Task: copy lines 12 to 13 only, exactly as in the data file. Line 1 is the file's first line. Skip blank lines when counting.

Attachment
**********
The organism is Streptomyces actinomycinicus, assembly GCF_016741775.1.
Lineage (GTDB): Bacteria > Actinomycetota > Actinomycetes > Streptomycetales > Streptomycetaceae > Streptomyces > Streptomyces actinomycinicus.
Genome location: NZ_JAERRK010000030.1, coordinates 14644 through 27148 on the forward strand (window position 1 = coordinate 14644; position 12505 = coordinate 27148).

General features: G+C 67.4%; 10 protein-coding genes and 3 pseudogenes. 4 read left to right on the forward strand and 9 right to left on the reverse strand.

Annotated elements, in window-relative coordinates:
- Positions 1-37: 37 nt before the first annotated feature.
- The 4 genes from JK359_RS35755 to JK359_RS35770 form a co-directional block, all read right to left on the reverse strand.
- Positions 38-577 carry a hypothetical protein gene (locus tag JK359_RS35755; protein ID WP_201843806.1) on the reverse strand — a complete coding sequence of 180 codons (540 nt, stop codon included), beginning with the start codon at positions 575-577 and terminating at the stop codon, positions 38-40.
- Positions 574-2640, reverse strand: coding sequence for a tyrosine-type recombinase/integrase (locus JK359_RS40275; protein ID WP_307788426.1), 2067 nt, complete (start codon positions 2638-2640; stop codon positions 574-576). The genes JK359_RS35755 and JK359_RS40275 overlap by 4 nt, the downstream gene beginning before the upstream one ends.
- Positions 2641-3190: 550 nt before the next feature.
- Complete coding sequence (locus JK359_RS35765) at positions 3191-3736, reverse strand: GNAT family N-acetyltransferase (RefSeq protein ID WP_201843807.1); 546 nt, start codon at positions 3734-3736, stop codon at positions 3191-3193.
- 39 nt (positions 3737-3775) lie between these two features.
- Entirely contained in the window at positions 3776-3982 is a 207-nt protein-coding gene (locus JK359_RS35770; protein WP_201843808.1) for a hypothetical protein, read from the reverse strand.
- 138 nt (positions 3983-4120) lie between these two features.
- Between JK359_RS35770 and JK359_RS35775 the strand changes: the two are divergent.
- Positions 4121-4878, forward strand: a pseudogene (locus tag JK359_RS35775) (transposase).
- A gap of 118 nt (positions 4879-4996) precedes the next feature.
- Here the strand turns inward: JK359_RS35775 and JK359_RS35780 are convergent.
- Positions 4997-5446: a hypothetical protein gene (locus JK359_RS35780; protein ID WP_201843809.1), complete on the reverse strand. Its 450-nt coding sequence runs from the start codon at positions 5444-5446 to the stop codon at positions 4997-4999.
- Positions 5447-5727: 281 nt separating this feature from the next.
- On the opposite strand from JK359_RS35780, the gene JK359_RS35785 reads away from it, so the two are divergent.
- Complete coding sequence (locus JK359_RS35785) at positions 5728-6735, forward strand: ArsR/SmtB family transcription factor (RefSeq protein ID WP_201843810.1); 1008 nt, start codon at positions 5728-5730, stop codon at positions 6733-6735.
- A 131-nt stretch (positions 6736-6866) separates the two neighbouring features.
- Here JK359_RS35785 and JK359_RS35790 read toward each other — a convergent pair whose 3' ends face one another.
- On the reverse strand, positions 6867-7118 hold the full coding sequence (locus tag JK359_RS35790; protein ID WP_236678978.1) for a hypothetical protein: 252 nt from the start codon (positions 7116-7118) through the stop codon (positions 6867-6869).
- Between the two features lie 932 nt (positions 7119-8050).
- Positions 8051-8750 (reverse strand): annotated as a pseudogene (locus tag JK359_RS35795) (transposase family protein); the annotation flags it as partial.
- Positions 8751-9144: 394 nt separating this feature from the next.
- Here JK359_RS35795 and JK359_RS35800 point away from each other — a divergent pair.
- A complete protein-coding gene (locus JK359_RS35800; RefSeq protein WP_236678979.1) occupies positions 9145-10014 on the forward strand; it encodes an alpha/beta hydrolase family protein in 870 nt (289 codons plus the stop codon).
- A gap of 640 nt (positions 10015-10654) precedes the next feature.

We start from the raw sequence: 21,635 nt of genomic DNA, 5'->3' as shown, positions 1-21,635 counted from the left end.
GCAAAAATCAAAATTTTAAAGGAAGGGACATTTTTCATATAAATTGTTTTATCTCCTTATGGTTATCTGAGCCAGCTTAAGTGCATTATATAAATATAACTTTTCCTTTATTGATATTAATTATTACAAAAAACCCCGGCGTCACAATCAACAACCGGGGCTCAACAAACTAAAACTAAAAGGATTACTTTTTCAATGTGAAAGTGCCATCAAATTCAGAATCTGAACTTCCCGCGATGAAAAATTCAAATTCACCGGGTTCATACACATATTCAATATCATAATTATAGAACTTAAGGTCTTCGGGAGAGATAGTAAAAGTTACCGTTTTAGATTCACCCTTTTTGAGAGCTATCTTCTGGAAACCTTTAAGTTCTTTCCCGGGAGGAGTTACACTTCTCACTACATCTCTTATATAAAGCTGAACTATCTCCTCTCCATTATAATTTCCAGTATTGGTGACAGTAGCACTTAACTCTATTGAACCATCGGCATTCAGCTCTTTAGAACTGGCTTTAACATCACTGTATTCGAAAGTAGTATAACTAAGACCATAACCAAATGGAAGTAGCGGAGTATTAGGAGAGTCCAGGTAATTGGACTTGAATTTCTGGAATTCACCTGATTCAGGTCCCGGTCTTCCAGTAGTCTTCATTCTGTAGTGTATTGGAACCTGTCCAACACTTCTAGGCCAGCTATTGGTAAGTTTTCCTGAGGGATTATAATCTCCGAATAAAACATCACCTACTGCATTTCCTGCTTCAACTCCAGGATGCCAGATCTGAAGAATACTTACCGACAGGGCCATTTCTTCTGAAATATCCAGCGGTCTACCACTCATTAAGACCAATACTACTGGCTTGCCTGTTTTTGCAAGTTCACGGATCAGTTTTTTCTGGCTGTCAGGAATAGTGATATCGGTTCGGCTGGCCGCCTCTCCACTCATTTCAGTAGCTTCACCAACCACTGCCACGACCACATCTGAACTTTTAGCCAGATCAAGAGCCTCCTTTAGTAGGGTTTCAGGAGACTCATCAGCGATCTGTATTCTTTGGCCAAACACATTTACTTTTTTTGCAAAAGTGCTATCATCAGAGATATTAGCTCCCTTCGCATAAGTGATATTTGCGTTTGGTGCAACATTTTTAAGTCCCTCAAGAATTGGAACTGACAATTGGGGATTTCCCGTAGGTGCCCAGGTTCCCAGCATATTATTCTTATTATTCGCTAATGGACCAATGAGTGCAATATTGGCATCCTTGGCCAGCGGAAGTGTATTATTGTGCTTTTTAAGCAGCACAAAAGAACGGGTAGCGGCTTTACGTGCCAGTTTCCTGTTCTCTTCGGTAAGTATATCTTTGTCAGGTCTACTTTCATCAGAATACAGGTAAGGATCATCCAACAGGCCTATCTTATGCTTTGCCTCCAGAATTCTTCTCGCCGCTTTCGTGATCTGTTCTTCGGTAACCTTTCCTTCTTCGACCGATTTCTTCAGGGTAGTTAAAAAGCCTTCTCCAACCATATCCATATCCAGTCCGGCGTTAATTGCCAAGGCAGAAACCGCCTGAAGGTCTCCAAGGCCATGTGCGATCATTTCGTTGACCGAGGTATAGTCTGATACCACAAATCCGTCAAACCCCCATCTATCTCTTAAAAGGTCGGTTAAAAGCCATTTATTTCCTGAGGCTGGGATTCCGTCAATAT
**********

- 39 nt (positions 3737-3775) lie between these two features.
- Entirely contained in the window at positions 3776-3982 is a 207-nt protein-coding gene (locus JK359_RS35770; protein WP_201843808.1) for a hypothetical protein, read from the reverse strand.